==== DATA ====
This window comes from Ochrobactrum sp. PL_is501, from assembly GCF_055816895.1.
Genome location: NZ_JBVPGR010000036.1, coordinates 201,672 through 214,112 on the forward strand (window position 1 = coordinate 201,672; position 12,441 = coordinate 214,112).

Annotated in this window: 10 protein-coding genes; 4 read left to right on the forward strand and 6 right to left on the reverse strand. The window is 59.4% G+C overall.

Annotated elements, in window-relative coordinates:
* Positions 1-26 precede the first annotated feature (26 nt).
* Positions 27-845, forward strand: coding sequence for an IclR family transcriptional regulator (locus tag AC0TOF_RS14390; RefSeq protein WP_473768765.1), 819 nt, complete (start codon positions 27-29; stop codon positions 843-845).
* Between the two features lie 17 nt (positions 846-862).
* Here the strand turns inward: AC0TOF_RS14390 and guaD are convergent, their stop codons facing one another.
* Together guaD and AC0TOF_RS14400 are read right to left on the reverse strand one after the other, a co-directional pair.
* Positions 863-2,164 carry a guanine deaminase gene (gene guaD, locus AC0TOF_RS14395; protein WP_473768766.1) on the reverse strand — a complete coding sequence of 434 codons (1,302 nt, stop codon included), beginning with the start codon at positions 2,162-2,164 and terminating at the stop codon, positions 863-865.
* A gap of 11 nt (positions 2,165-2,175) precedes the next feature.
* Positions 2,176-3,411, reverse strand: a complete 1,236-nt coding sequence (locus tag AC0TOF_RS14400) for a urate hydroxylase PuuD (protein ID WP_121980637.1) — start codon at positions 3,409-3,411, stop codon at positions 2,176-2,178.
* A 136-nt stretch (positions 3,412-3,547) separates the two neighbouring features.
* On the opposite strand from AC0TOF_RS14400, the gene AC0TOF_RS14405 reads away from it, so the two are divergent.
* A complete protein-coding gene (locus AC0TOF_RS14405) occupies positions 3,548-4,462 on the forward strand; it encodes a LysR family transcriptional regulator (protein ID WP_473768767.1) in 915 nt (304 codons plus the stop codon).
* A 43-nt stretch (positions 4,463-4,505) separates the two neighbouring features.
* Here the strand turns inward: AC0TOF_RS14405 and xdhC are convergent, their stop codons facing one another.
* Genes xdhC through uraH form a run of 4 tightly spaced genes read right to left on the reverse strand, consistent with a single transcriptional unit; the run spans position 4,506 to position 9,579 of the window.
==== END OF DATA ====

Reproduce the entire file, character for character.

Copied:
This window comes from Ochrobactrum sp. PL_is501, from assembly GCF_055816895.1.
Genome location: NZ_JBVPGR010000036.1, coordinates 201,672 through 214,112 on the forward strand (window position 1 = coordinate 201,672; position 12,441 = coordinate 214,112).

Annotated in this window: 10 protein-coding genes; 4 read left to right on the forward strand and 6 right to left on the reverse strand. The window is 59.4% G+C overall.

Annotated elements, in window-relative coordinates:
* Positions 1-26 precede the first annotated feature (26 nt).
* Positions 27-845, forward strand: coding sequence for an IclR family transcriptional regulator (locus tag AC0TOF_RS14390; RefSeq protein WP_473768765.1), 819 nt, complete (start codon positions 27-29; stop codon positions 843-845).
* Between the two features lie 17 nt (positions 846-862).
* Here the strand turns inward: AC0TOF_RS14390 and guaD are convergent, their stop codons facing one another.
* Together guaD and AC0TOF_RS14400 are read right to left on the reverse strand one after the other, a co-directional pair.
* Positions 863-2,164 carry a guanine deaminase gene (gene guaD, locus AC0TOF_RS14395; protein WP_473768766.1) on the reverse strand — a complete coding sequence of 434 codons (1,302 nt, stop codon included), beginning with the start codon at positions 2,162-2,164 and terminating at the stop codon, positions 863-865.
* A gap of 11 nt (positions 2,165-2,175) precedes the next feature.
* Positions 2,176-3,411, reverse strand: a complete 1,236-nt coding sequence (locus tag AC0TOF_RS14400) for a urate hydroxylase PuuD (protein ID WP_121980637.1) — start codon at positions 3,409-3,411, stop codon at positions 2,176-2,178.
* A 136-nt stretch (positions 3,412-3,547) separates the two neighbouring features.
* On the opposite strand from AC0TOF_RS14400, the gene AC0TOF_RS14405 reads away from it, so the two are divergent.
* A complete protein-coding gene (locus AC0TOF_RS14405) occupies positions 3,548-4,462 on the forward strand; it encodes a LysR family transcriptional regulator (protein ID WP_473768767.1) in 915 nt (304 codons plus the stop codon).
* A 43-nt stretch (positions 4,463-4,505) separates the two neighbouring features.
* Here the strand turns inward: AC0TOF_RS14405 and xdhC are convergent, their stop codons facing one another.
* Genes xdhC through uraH form a run of 4 tightly spaced genes read right to left on the reverse strand, consistent with a single transcriptional unit; the run spans position 4,506 to position 9,579 of the window.